Weird Universe Archive

May 2018

May 21, 2018

The Manly Art of Knitting

Written by Dave Fougner and published in 1972. Recently back in print. Available from Amazon.


Dave Fougner is six-foot-two, plays tennis, raises horses and shows them, teaches fifth and sixth grades at Steele Lane School, has real estate and air plane pilot licenses, is married and has a family. His hobby? Knitting!... Dave, a big, genial, friendly man of 28 says, "I like to knit in bed watching television."

Jennifer, his blonde wife, and Christa, their three-year-old, sat in on the interview at the Fougner (pronounced foe-gner) home on Loch Haven Drive. Jennifer laughed and added, "I don't knit."

On a marble table near me (the couple also collects antique furniture, refinishing it when they have some free time) lay a copy of Dave's book, "The Manly Art of Knitting," a picture of him astride Jennifer's beautiful registered Palomino quarter horse, Fore's Dandy, on the cover. You have to look twice before you realize that he's knitting atop the horse...

"One reason I wrote the book was to encourage men to try knitting. There's a doctor in town who knits. It's amazing how many men do but are afraid to admit it..."

And knitting was primarily a man's job before the Industrial Revolution, he said. "Knitting was an art. An apprentice knitter served six years."

The Santa Rosa Press Democrat - Apr 8, 1973

Posted By: Alex - Mon May 21, 2018 - Comments (3)
Category: Hobbies and DIY, Gender, Men, Books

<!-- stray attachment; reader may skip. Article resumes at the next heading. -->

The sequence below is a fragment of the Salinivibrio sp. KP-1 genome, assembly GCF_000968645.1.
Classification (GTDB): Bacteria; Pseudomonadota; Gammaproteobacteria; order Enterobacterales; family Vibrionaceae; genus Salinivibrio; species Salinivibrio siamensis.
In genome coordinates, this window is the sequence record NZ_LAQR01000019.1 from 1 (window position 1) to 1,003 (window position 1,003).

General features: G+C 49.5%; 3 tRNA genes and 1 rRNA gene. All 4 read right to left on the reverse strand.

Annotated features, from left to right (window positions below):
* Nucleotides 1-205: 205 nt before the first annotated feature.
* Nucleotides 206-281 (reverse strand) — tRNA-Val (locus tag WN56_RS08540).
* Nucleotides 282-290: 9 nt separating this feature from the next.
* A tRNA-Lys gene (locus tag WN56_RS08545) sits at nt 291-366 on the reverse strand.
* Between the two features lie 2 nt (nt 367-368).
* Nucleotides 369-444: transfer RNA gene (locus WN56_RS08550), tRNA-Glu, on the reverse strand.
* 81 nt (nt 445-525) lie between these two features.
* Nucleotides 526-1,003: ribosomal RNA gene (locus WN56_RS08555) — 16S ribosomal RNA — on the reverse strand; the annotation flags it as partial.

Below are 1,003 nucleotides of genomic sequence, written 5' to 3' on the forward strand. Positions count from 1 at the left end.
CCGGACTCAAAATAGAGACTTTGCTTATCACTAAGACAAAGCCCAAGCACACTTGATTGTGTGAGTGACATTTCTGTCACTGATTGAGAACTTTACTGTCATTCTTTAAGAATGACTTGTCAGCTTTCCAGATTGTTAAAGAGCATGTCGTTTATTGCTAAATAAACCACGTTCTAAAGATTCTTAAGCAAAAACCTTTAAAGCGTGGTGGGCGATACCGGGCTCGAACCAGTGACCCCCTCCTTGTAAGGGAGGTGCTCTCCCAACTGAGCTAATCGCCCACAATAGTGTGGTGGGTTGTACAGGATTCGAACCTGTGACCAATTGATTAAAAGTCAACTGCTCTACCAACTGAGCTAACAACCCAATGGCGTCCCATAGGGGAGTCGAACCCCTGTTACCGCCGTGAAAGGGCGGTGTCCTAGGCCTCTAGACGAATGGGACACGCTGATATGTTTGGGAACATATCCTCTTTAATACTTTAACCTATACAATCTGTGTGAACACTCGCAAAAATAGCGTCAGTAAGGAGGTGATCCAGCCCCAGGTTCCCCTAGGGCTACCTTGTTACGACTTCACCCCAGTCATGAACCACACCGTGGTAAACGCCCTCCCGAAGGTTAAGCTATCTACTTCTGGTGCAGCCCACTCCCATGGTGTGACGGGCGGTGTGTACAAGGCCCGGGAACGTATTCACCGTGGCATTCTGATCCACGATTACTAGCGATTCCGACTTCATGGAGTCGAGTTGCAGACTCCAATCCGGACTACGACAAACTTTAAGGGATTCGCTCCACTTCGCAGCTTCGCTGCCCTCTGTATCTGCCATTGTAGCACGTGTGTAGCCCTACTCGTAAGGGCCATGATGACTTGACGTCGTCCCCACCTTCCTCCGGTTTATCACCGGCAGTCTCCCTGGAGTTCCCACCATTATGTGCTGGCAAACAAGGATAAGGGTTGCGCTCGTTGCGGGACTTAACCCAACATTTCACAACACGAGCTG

May 20, 2018

Bus Road Test



"Bus Tilter" is my new desired job.

Posted By: Paul - Sun May 20, 2018 - Comments (1)
Category: 1950s, Bus

Ear Makeup

Apparently Candice Bergen got her start modeling "Dear Ear" — the first ever (and last ever?) line of ear makeup. She would have been 18 when she did these ads.

Called "Dear Ear," the makeup comes in two shades, pink and silver. It is painted onto the lobe or ear perimeter with a special styling brush.
For those who have little experience in painting ears, and that includes most of us, Maradel also includes a styling booklet which offers four ear-styling techniques.
-Miami News - Aug 16, 1964


Jackson Clarion-Ledger - Aug 4, 1964



Miami News - Aug 16, 1964

Posted By: Alex - Sun May 20, 2018 - Comments (3)
Category: Celebrities, Fashion, 1960s

The Eye Creatures

There is a series of videos on YouTube where the maker excerpts horror movies by deleting all shots of people! That's weird.

But of course, THE EYE CREATURES itself is plenty weird.

Wikipedia entry here.



Posted By: Paul - Sun May 20, 2018 - Comments (2)
Category: Aliens, Costumes and Masks, Ineptness, Crudity, Talentlessness, Kitsch, and Bad Art, Movies, 1960s, Fictional Monsters

May 19, 2018

Vegetable Jell-O

Responding to the popularity of jello salads, General Foods introduced four vegetable flavors of jello in 1964: celery, seasoned tomato, mixed vegetable, and Italian salad.

But for some reason, although people liked jello salads, they didn't like vegetable-flavored jellos, and the flavors were soon discontinued.

Lubbock Avalanche Journal - July 9, 1964



source: midcenturymenu.com

Posted By: Alex - Sat May 19, 2018 - Comments (8)
Category: Food, 1960s

Tommy James, “I Am a Tangerine”

Posted By: Paul - Sat May 19, 2018 - Comments (0)
Category: Food, Music, Psychedelic, 1970s

May 18, 2018

Baked Cat Food

Maybe cats thought it tasted great, but it sounded disgusting.

Baltimore Sun - Jan 19, 1975